Deploy an app¶
Now that you’ve created your app, you’re ready to share it! Use Streamlit sharing to share it with the world completely for free. Streamlit sharing is the perfect solution if your app is hosted in a public GitHub repo and you’d like anyone in the world to be able to access it. If that doesn’t sound like your app, then check out Streamlit for Teams for more information on how to get secure, private sharing for your apps.
Of course, if you want to host your app using another hosting provider, go for it! Streamlit apps work anywhere a Python app works. You can find guides for other hosting providers on our community-supported deployment wiki.
Sign up for Streamlit sharing¶
To get started, first request an invite at streamlit.io/sharing. Once you receive your invite email, you’re ready to deploy! It’s really straightforward, just follow the next few steps.
Put your Streamlit app on GitHub¶
Add your Streamlit app to a public GitHub repo
Add a requirements file to manage any external dependencies
Python requirements files should be placed either in the root of your repository or in the same directory as your Streamlit app.
Streamlit looks at your requirements file’s filename to determine which Python dependency manager to use:
Only include packages in your requirements file that are not distributed with a standard Python installation. If [any of the modules from base Python](https://docs.python.org/3/py-modindex.html) are included in the requirements file, you will get an error when you try to deploy. Additionally, use versions 0.69.2+ of Streamlit to ensure full sharing functionality.
You should only use one requirements file for your app.** If you include more than one (e.g. requirements.txt and Pipfile), only one will be installed, and we do not guarantee which file will be used.
package.txt exists in the repository we automatically detect it, parse it, and install the listed packages as described below. You can read more about apt-get in their docs.
Add apt-get dependencies to
packages.txt, one package name per line. For example:
Deploy your app¶
Click “New app”, then fill in your repo, branch, and file path, and click “Deploy”.
If your app has a lot of dependencies it may take some time to deploy the first time. But after that, any change that does not touch your dependencies should show up immediately.
That’s it — you’re done! Your app can be found at:
https://share.streamlit.io/[user name]/[repo name]/[branch name]/[app path]
If your app has name
streamlit_app.py and your branch is
master, your app is also given a shortened URL of the form
https://share.streamlit.io/[user name]/[repo name]. The only time you need the full URL is when you deployed multiple apps from the same repo. So you can also reach the example URL above at the short URL http://share.streamlit.io/streamlit/demo-self-driving.
It is a bad practice to store unencrypted secrets in a git repository. Secrets management allows you to store secrets securely and access them in your Streamlit app as environment variables.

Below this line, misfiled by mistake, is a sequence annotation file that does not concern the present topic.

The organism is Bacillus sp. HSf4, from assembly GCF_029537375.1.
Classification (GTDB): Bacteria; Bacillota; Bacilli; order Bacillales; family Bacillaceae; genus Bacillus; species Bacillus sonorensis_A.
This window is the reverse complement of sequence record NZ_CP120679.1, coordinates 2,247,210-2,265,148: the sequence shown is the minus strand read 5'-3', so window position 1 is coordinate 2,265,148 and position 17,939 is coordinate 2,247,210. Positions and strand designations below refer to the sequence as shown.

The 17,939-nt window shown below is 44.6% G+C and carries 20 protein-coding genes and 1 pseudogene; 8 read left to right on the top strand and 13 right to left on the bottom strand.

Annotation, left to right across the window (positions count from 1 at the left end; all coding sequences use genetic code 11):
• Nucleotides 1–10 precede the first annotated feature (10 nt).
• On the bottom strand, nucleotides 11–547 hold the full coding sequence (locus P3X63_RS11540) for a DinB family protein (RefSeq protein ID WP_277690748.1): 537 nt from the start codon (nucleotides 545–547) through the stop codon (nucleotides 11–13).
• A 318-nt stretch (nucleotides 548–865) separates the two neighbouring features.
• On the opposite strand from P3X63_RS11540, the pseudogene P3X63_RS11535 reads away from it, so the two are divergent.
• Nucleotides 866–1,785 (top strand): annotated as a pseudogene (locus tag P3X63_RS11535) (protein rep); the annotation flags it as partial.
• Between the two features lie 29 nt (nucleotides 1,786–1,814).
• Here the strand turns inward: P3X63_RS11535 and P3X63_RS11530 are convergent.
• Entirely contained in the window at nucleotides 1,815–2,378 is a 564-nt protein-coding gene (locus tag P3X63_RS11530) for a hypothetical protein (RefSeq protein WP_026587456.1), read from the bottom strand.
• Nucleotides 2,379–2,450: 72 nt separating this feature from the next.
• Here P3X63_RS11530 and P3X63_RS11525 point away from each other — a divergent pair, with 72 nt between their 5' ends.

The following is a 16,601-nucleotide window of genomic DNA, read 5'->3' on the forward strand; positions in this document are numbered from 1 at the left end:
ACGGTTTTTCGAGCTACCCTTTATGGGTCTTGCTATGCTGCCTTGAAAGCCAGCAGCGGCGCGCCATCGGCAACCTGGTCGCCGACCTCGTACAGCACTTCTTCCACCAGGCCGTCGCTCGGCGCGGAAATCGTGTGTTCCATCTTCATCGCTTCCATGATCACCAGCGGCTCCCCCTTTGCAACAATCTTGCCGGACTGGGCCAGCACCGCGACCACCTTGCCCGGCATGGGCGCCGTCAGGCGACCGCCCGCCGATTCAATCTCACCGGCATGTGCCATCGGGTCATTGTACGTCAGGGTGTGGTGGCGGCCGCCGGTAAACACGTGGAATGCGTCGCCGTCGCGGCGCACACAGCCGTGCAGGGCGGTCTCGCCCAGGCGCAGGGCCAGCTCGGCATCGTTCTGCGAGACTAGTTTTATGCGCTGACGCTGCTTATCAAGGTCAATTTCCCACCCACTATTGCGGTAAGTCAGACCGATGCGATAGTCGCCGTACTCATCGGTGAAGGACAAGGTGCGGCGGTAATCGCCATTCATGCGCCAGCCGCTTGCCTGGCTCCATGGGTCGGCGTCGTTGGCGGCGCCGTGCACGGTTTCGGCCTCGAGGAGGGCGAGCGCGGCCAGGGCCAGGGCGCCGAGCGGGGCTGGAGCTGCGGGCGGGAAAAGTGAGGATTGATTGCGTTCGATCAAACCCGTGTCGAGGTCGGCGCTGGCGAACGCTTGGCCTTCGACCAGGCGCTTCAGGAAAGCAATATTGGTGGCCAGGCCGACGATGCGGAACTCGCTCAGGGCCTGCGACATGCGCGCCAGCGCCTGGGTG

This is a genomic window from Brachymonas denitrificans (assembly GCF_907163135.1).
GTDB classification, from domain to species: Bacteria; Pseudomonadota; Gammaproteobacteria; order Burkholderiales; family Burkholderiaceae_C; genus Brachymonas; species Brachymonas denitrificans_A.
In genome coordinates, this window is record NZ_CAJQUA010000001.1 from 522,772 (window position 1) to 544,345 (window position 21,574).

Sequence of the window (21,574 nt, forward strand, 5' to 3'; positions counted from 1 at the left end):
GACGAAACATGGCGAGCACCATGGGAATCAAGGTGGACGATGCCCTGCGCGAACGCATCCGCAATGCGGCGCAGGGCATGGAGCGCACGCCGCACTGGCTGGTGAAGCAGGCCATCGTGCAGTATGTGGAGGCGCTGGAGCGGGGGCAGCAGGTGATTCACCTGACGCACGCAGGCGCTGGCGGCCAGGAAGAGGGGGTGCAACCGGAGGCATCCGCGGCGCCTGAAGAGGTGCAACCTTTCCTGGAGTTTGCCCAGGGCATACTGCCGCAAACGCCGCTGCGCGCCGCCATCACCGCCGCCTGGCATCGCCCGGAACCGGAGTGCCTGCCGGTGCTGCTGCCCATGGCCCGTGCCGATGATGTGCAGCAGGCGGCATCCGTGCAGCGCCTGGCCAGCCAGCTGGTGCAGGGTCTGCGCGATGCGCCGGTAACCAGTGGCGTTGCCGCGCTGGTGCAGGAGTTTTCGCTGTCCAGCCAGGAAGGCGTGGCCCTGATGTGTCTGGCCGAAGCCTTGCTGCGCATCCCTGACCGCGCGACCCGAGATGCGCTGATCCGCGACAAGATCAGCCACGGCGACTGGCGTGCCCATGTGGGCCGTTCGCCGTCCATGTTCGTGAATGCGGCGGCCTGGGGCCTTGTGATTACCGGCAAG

Set up secrets¶
In the Streamlit sharing deployment interface, there is a link for ‘Advanced settings’. Clicking this link will bring up the secrets interface:
Provide your secrets in the “Secrets” field using TOML format. For example:
# Everything in this section will be available as an environment variable db_username="Jane" db_password="12345qwerty" # You can also add other sections if you like. # The contents of sections as shown below will not become environment variables, # but they'll be easily accessible from within Streamlit anyway as we show # later in this doc. [my_cool_secrets] things_i_like=["Streamlit", "Python"]
Use secrets in your app¶
Access your secrets as environment variables or by querying the st.secrets dict. For example, if you enter the secrets from the section above, the code below shows you how you can access them within your Streamlit app.
import streamlit as st # Everything is accessible via the st.secrets dict: st.write("DB username:", st.secrets["db_username"]) st.write("DB password:", st.secrets["db_password"]) st.write("My cool secrets:", st.secrets["my_cool_secrets"]["things_i_like"]) # And the root-level secrets are also accessible as environment variables: import os st.write("Has environment variables been set:", os.environ["db_username"] == st.secrets["db_username"] )
Edit your app secrets¶
Open the menu for your app and click “Edit secrets”
Click “Save”. It might take a minute for the update to be propagated to your app, but the new values will be reflected when the app re-runs.
Develop locally with secrets¶
When developing your app locally, add a file called
secrets.toml in a folder called
.streamlit at the root of your app repo, and copy/paste your secrets into that file.
Be sure to add this file to your .gitignore so you don’t commit your secrets to your public GitHub repo!
App access and usage¶